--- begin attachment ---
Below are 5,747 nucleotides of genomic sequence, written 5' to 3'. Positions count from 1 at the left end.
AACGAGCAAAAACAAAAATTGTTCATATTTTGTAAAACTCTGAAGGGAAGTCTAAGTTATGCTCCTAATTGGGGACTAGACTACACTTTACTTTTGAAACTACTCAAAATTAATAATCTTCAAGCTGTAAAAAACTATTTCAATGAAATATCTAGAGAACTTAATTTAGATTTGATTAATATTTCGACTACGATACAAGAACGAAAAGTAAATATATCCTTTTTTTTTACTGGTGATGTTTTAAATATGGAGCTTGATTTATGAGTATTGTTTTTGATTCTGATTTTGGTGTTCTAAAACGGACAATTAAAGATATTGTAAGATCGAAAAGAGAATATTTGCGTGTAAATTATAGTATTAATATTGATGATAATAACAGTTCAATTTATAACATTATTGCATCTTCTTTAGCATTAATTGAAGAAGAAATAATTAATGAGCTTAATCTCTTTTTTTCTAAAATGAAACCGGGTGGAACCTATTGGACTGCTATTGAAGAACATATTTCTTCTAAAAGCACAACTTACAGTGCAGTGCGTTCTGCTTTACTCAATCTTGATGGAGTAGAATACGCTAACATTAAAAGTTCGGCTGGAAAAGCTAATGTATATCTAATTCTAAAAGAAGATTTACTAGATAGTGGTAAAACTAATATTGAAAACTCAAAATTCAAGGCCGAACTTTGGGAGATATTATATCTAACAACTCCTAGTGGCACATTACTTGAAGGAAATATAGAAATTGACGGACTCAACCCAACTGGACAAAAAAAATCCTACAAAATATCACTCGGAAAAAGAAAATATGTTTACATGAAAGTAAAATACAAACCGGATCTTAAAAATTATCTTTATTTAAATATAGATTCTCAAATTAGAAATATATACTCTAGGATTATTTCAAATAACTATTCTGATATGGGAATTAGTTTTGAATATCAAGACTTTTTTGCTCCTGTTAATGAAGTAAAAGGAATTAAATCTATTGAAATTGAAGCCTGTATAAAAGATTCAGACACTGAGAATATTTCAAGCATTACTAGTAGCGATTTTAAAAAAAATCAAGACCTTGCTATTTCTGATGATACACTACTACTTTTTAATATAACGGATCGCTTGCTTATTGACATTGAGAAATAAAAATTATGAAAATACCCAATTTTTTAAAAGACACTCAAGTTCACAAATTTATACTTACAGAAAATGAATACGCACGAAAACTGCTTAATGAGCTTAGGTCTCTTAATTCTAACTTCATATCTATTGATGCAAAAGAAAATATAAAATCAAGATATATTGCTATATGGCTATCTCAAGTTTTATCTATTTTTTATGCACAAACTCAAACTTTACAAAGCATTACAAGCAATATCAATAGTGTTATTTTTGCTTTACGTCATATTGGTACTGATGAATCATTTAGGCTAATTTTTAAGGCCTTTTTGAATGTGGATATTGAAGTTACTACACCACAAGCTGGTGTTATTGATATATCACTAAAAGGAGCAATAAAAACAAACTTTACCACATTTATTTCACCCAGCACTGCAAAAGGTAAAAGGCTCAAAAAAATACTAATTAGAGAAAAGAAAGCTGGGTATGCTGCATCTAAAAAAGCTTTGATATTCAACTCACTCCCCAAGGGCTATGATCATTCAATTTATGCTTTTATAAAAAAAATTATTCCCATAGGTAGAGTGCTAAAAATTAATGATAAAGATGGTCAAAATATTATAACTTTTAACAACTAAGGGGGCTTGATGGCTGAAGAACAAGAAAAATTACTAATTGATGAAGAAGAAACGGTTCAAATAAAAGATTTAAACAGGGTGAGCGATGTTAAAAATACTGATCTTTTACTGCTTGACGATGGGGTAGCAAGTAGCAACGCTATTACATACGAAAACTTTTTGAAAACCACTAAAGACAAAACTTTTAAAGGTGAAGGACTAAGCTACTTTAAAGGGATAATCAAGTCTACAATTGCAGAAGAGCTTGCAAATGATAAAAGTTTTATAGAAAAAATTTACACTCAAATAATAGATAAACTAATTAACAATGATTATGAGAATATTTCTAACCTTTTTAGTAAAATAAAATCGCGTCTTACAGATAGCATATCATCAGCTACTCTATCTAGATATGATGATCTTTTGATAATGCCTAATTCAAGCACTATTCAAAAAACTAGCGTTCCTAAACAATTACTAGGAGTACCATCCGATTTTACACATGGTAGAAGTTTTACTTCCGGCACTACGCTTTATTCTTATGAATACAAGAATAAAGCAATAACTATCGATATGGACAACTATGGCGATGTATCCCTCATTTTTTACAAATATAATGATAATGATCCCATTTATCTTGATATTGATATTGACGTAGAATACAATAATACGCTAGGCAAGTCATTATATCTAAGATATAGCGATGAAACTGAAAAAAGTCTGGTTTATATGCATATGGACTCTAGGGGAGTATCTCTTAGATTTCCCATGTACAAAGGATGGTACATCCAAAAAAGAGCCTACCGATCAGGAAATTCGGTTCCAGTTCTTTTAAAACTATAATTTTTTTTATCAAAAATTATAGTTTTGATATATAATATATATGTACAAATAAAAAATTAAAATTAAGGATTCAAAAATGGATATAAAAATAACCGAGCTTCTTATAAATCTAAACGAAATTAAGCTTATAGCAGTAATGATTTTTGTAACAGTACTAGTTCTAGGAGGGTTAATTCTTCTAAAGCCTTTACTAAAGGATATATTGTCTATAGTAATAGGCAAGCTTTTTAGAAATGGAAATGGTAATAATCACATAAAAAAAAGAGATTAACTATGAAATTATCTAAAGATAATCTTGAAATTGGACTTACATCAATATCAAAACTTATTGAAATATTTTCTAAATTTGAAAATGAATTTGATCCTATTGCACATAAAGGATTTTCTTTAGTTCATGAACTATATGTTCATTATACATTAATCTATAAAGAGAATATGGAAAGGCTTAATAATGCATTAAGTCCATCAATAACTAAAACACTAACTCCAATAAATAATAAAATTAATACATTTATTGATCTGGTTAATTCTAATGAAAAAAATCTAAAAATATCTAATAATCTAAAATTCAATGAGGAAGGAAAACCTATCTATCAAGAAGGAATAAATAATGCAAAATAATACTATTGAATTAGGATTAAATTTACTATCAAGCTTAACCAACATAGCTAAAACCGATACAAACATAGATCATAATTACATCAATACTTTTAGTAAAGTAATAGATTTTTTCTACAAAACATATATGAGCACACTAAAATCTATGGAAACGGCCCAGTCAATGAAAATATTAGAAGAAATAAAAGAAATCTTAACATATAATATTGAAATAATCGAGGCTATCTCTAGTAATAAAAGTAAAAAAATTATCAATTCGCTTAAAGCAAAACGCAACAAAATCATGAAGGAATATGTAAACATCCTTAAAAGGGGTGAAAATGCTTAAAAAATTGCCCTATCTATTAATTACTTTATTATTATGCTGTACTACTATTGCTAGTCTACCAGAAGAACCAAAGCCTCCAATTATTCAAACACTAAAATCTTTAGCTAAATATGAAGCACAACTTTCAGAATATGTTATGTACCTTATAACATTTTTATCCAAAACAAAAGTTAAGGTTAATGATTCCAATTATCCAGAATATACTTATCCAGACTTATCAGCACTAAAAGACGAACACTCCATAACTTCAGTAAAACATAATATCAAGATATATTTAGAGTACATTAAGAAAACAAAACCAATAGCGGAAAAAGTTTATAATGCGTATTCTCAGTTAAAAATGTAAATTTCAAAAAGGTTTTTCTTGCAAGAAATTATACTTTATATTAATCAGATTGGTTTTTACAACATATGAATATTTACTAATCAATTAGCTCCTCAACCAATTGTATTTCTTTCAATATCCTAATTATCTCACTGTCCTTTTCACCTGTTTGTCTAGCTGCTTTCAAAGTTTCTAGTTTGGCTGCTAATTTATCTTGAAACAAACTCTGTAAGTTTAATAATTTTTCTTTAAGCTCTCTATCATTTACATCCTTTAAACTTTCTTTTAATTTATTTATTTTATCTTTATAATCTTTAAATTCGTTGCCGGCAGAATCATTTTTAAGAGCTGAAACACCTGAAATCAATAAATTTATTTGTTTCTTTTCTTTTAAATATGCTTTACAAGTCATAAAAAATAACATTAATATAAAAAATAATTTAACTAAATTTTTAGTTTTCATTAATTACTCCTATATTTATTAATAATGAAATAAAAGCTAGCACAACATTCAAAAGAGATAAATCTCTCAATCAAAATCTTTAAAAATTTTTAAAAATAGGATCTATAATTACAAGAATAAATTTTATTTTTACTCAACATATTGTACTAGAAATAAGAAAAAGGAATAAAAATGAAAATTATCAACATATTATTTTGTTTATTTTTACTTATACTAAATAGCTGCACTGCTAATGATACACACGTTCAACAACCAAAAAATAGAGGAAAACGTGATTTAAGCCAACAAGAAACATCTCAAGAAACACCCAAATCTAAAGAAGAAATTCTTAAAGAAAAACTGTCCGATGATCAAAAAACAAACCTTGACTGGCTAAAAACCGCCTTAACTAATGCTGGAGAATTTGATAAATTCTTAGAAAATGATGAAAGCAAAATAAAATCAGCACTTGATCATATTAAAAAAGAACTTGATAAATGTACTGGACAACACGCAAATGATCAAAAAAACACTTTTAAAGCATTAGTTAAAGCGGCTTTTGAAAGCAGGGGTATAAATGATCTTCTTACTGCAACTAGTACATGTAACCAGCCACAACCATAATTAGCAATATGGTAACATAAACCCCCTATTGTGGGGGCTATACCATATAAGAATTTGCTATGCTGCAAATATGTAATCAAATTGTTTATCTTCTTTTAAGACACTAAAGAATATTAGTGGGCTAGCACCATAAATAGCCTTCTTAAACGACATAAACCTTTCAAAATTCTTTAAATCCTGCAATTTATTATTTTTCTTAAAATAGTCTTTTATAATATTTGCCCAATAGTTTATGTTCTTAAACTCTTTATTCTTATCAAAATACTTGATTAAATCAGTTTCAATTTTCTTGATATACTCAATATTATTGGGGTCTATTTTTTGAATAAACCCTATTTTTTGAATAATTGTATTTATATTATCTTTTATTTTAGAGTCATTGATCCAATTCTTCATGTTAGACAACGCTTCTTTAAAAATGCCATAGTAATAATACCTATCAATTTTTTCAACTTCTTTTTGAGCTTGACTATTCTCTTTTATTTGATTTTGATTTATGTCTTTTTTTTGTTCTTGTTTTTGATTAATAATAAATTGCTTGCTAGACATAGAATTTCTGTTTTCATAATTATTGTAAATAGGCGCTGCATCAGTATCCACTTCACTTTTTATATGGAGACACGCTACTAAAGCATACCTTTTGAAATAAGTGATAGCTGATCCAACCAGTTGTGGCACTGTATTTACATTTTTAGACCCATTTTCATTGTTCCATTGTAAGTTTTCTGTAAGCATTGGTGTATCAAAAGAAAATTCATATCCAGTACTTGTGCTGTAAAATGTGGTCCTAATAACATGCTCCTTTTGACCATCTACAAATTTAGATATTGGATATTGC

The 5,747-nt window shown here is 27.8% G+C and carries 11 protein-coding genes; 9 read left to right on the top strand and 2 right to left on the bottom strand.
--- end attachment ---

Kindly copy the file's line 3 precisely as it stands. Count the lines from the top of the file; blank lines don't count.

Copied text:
The 5,747-nt window shown here is 27.8% G+C and carries 11 protein-coding genes; 9 read left to right on the top strand and 2 right to left on the bottom strand.